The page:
Friday 4 December, 2020

Minister begs for more repatriation flights after crew member's death

Royal Caribbean crew awaiting their repatriation flight at GAIA on May 24 (FILE)

Royal Caribbean crew awaiting their repatriation flight at GAIA on May 24 (FILE)

The death of a Royal Caribbean crew member at sea, while her vessel was docked off Barbados, has the country's Minister of Maritime Affairs and the Blue Economy calling for all crew to be rescued.

In a statement, Minister Kirk Humphrey is appealing to leaders within the regional and international communities to allow the repatriation of citizens stranded onboard cruise ships due to the COVID-19 pandemic. 


As he extended condolences to the Philippine national’s family and friends on behalf of the Government and people of Barbados, Humphrey highlighted the need for empathy and compassion during this difficult period. 

“Those of us who have been asked to quarantine at home; those of us who have had restrictions on our mobility, it’s been difficult and the mental anguish has been tremendous. [So] imagine the mental anguish being placed on persons onboard these ships. So I’m using this opportunity to ask regional and international leaders to do the right thing,” he urged. 

Barbados has been leading the charge and facilitating many repatriation flights, yet some crew are still not back home as yet. In some instances, crew have been repatriated off Aida Perla, Royal Caribbean and other lines by way of Barbados, but some still remain onboard.

Humphrey made the impassioned plea in light of the reported death of Filipino Mariah Jocson, an assistant waitress on board a cruise ship anchored in Barbados’ waters. The Philippine woman was one of 2,000 crew members on board the Harmony of the Seas awaiting passage to their respective home countries. Her death was reported on June 9.


According to the release from the Minister, the crew of 2,000 are among the 150,000 and 200,000 seafarers trapped on cruise vessels, according to the International Labour Organisation (ILO).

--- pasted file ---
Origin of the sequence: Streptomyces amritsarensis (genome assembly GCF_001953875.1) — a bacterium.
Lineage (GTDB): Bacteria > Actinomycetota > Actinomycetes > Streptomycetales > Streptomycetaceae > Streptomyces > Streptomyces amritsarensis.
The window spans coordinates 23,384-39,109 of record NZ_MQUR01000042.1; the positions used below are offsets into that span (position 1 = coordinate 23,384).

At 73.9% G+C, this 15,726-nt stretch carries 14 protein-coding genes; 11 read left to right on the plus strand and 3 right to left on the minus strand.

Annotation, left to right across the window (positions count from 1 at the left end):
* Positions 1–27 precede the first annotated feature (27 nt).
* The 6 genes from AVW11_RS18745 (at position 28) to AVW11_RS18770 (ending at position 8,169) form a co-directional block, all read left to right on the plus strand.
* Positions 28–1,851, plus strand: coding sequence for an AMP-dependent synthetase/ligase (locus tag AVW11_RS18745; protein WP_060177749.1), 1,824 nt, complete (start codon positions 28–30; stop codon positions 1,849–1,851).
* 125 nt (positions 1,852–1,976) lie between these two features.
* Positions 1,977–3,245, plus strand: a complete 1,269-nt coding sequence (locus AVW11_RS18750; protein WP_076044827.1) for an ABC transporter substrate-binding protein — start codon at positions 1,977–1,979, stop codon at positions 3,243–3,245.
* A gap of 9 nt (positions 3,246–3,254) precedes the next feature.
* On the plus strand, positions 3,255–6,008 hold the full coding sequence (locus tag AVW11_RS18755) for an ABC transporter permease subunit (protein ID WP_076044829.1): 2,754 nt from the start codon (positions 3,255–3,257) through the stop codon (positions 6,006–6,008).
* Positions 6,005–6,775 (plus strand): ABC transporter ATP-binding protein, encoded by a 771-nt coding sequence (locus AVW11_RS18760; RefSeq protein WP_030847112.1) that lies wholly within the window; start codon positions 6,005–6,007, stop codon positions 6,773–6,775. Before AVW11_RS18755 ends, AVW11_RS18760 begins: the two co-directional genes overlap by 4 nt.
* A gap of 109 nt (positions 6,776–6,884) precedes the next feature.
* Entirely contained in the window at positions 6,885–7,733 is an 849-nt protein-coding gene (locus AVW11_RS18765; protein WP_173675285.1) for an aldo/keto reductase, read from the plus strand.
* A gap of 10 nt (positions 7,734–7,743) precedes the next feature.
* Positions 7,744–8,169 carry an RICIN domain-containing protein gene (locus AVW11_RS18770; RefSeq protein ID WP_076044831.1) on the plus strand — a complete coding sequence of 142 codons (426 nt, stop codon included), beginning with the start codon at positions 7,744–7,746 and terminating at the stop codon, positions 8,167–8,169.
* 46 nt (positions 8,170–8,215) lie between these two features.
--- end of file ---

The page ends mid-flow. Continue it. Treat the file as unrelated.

The Minister stressed that although the pandemic has significantly altered life as we know it and resulted in the imposition of stringent measures to contain the virus, attention should be placed on helping these workers to return to their families. 

Photo caption: Royal Caribbean crew who were at sea with no passengers on their ship from March 16 to May 24.

In the beginning, some Barbadians baulked at the idea of Barbados taking in ships that had been refused the right to dock when COVID-19 arrived in the Caribbean, but since March until now, Barbadians have seen the safe handling of these persons from the Port to the airport. Therefore, he stressed that the repatriation process can be carried out safely, as was evident in Barbados’ efforts to accommodate these vessels and assist with the escort of persons. 

“It is in this vein I wish to thank the Prime Minister of Barbados for her leadership in allowing persons to dock and board in Barbados and be repatriated to their various countries.” 

He continued: “

In the story of the Good Samaritan, as told by Dr Martin Luther King, he said the question many people ask in moments like these is, ‘If I stop to help these people, what is going to happen to me?’ And the question really has to be reversed. It has to be ‘if I do not help these people, what is going to happen to them?’ That is the question I feel this moment is forcing us to answer, and I hope in the end we all come down on the side of right.” 

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